James Bradbury, Ph. D.
Robert Gough, Ph.D.
Bernard Udis, Ph. D.
Alan Zelicoff, M.D.

James Bradbury, Ph. D.

Dr. Bradbury joined UNM as an adjunct professor working in programs to promote nuclear non-proliferation incentives and teaching a course on urgent global issues and new techniques for achieving consensus and action on such issues.

In 1974, he joined the Los Alamos National Laboratories (LANL) where he assumed responsibility for the applied research in muon physics, radiation effects, and pion cancer radiotherapy.

In 1993, after his retirement as Deputy Director of Los Alamos Meson Physics Facility at LANL, he became a Lab guest scientist participating in numerous projects to help redirect Russian weapons scientists into peaceful research with commercial potential. In addition, he helps manage several non-profit organizations aimed at promoting global peace, analyzing and reducing greenhouse gas emissions, investigating pipeline safety issues, and developing policies for ameliorating trans-border environmental and safety issues.

He has a Ph.D. in Physics from Stanford University . He received his B.A. in Physics from Pomona College .

Robert Gough, Ph. D.

Dr. Bob Gough has retired three times, but cannot seem to make it stick. Most recently, he retired from the Comprehensive Nuclear Test Ban Treaty Organization (CTBTO) in Vienna, Austria, where, as the senior American in the On-Site Inspection Division, he planned and directed several large-scale practice inspections in places like Kazakhstan and Slovakia. The success of those realistic field activities drew largely on his previous systems engineering work, at Sandia National Laboratories, to develop technology and procedures for verifying other countries’ compliance with nuclear, chemical, and missile arms control treaties.

While at Sandia, he was asked to serve as the Energy Department representative on U.S. delegations to the United Nations General Assembly in New York and to the Conference on Disarmament in Geneva, Switzerland, where he helped negotiate the Chemical Weapons Convention, and the CTBT, as well as leading discussions on a possible radiological weapons ban.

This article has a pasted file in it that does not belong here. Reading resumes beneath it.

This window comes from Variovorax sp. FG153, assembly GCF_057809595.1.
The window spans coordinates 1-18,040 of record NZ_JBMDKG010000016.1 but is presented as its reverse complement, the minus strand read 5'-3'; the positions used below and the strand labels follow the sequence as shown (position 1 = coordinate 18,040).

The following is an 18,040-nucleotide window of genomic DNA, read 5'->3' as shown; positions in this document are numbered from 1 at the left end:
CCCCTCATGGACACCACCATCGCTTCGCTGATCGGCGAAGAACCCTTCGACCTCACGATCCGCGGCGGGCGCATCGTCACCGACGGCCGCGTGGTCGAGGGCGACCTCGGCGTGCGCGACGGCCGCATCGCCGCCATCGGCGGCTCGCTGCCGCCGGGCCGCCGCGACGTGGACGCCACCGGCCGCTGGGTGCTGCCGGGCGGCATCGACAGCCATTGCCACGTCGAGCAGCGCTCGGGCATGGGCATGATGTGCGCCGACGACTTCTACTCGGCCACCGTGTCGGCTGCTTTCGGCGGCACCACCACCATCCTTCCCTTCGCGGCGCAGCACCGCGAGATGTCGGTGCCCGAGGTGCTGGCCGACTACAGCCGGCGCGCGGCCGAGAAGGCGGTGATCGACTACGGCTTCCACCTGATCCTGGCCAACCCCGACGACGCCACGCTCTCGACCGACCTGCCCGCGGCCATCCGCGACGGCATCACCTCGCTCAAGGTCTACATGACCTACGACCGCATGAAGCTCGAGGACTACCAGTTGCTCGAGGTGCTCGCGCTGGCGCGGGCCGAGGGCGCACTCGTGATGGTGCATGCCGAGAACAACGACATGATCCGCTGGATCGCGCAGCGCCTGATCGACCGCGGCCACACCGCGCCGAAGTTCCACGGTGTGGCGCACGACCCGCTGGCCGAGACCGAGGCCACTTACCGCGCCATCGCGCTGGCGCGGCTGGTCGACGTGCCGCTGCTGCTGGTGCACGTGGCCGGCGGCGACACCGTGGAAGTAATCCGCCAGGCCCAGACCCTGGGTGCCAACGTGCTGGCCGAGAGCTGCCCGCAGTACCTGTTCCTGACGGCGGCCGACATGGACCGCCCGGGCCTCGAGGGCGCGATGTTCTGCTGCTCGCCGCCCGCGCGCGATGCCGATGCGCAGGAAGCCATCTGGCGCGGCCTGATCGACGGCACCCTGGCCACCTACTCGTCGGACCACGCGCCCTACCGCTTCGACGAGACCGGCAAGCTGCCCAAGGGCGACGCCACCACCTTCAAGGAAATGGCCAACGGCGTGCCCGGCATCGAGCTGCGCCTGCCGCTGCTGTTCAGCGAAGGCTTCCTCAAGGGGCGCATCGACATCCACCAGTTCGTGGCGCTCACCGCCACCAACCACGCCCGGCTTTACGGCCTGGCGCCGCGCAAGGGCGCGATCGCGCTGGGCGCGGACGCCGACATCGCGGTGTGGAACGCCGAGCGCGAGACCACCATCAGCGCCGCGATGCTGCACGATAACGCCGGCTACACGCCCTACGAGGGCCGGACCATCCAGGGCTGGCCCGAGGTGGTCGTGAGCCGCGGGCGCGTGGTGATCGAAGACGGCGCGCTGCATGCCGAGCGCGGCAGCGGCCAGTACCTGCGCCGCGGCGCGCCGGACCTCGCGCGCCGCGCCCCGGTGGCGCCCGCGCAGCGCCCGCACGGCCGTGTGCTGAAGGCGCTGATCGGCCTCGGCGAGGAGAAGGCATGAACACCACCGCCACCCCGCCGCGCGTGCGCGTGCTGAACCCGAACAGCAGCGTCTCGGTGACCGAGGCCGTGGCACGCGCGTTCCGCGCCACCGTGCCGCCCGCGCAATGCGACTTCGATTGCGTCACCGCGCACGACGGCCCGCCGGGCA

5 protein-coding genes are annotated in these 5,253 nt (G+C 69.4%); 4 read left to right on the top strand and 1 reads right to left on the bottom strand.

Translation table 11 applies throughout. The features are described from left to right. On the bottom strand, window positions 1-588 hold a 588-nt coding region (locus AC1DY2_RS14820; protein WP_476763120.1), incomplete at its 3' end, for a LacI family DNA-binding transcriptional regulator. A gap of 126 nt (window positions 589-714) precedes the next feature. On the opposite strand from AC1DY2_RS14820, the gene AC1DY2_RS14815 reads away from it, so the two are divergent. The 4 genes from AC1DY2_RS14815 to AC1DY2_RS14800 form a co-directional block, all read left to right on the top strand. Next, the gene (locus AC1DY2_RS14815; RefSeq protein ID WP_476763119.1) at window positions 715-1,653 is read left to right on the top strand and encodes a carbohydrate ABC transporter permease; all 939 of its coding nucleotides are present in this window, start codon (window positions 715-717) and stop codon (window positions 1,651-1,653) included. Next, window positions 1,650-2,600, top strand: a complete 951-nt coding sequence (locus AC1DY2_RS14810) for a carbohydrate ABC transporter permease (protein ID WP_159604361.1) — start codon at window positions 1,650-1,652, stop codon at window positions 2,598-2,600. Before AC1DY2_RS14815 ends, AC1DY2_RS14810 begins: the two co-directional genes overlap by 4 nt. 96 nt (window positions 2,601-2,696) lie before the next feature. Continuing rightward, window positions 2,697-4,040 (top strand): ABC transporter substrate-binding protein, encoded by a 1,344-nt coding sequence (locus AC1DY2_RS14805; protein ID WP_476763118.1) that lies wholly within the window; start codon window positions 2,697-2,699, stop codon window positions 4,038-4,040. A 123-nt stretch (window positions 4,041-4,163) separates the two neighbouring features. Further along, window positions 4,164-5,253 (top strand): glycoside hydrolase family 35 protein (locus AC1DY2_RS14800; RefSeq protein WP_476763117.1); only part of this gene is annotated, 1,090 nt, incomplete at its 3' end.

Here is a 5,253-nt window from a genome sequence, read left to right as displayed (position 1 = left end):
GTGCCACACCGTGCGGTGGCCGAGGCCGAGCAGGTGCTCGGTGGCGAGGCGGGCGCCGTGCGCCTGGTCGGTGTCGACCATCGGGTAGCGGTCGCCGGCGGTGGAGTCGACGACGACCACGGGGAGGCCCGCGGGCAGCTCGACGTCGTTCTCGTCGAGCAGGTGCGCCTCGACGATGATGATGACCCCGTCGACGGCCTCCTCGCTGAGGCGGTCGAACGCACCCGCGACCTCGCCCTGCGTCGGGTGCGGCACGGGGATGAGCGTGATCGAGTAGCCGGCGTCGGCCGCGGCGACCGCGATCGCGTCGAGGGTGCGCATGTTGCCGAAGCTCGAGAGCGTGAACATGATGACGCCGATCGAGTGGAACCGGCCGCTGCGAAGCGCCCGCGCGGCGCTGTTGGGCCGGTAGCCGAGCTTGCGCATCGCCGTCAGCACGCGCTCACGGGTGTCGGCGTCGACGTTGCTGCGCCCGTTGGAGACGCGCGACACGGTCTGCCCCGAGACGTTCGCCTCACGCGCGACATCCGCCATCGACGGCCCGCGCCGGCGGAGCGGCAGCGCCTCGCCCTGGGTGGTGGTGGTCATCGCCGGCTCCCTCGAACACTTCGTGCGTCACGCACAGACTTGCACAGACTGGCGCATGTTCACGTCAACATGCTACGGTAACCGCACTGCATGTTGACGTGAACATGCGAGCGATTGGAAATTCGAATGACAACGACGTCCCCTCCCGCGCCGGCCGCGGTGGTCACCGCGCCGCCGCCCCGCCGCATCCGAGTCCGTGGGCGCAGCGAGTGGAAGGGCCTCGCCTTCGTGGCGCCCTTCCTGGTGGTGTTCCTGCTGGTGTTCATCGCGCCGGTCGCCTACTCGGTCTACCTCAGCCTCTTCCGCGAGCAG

Before retiring from Sandia, he applied those experiences to Sandia’s strategic planning efforts, as well as to so-called “backstopping” activities of both the State and Energy Departments for various diplomatic initiatives. Arms control verification activities - which required integration of such disparate functions as technology, diplomacy, national security, intelligence, analysis, and policy - were a natural follow-on to Bob’s earlier military service.

Air Force assignments included directing the specialists who analyzed data from operational tests of all new Air Force electronic equipment; performing proprietary assessments for the Secretary of Defense of broad military investment strategies for long-term competitions with adversaries; strategic weapon system development; civic action duties during combat operations in Southeast Asia; and teaching at the US Air Force Academy.

During two tours on the faculty at USAFA, Dr. Gough designed and taught courses in decision theory, statistics, operations research, systems theory, and economics, as well as directed the largest academic major chosen by cadets, Management. Bob has also taught both graduate and undergraduate courses as an adjunct professor at numerous universities across the U.S., including the University of New Mexico.

Although retired from full-time employment, Bob has consultancies with the Comprehensive Nuclear Test Ban Treaty Organization (CTBTO) in Vienna, Austria; Sandia National Laboratories; and the Office for Policy, Security and Technology at the University of New Mexico. For the latter, he helped formulate and conduct research on strategic defense technology management, arranged discussions with numerous former senior government officials, and tailored materials for both the final report and briefings. He continues to serve on several community service boards, including that of the Albuquerque Committee on Foreign Relations, which he also served as Executive Director before moving to Vienna.